When Eoin O’Dell was free to publish his blog “cearta”, one of his perennial topics was that of legal education. He was notable for this; he was writing in a desert.
There is probably no perfect or ideal education for a lawyer. In fact, we may need more than one type of person to deliver legal services to the nation and that implies more than one type of education.
There is a strong case for having the lawyer-to-be well grounded in history. When we, collectively, make errors it is important that we not forget those errors. If we think of the legal profession as a larger version of a “University Challenge” team, we would like to have someone numerate on the panel; someone articulate or artistic; someone with “the common touch” (i.e, follows football or understands Bertie Ahern’s speech etc.).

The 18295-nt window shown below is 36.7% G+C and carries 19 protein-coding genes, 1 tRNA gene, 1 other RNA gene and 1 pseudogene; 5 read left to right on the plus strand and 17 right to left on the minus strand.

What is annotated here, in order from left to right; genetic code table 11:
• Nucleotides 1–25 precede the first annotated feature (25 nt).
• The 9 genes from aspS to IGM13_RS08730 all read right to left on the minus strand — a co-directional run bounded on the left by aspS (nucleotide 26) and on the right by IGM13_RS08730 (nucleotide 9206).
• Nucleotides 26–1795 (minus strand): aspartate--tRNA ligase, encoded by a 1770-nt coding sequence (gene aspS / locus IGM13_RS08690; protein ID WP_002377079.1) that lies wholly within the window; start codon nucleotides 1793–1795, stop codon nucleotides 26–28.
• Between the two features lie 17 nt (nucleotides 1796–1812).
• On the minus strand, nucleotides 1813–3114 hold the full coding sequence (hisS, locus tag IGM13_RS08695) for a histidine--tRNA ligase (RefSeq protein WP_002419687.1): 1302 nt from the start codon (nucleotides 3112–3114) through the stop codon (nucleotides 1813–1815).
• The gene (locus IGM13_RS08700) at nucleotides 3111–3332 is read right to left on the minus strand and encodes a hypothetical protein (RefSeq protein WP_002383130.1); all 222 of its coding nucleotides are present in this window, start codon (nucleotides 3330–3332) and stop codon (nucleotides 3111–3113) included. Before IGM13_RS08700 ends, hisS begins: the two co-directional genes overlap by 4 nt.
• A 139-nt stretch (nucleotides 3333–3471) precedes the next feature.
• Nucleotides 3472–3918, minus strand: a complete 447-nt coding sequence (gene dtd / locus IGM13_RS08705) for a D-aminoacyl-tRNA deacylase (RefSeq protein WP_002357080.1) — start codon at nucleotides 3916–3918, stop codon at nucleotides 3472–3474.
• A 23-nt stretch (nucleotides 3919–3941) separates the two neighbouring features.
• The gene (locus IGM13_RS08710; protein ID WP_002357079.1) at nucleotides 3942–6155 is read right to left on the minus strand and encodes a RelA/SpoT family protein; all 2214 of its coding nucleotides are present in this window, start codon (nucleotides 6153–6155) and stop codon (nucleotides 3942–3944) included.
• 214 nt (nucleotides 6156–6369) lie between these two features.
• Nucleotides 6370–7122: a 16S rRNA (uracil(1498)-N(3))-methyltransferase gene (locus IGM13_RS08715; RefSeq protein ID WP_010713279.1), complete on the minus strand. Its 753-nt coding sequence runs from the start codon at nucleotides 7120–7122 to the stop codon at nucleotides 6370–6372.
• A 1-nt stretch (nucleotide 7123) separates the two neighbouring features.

This approach has some promise in another area; when the lawyer wants to quit the profession and become a judge, what tests should we apply to the candidates?
We should give up testing them on their “knowledge”; instead we need to test their beliefs. A tiny beginning would be to spring a test wherein they have to define, without reference to a dictionary or the internet, certain words.
Here is my initial, inadequate, collection of suggested words: jingoism; appraise; refute; cabal; chauvinism; party; conspiracy; public; republic; apology; economical; military; intelligence; meaning; insolent.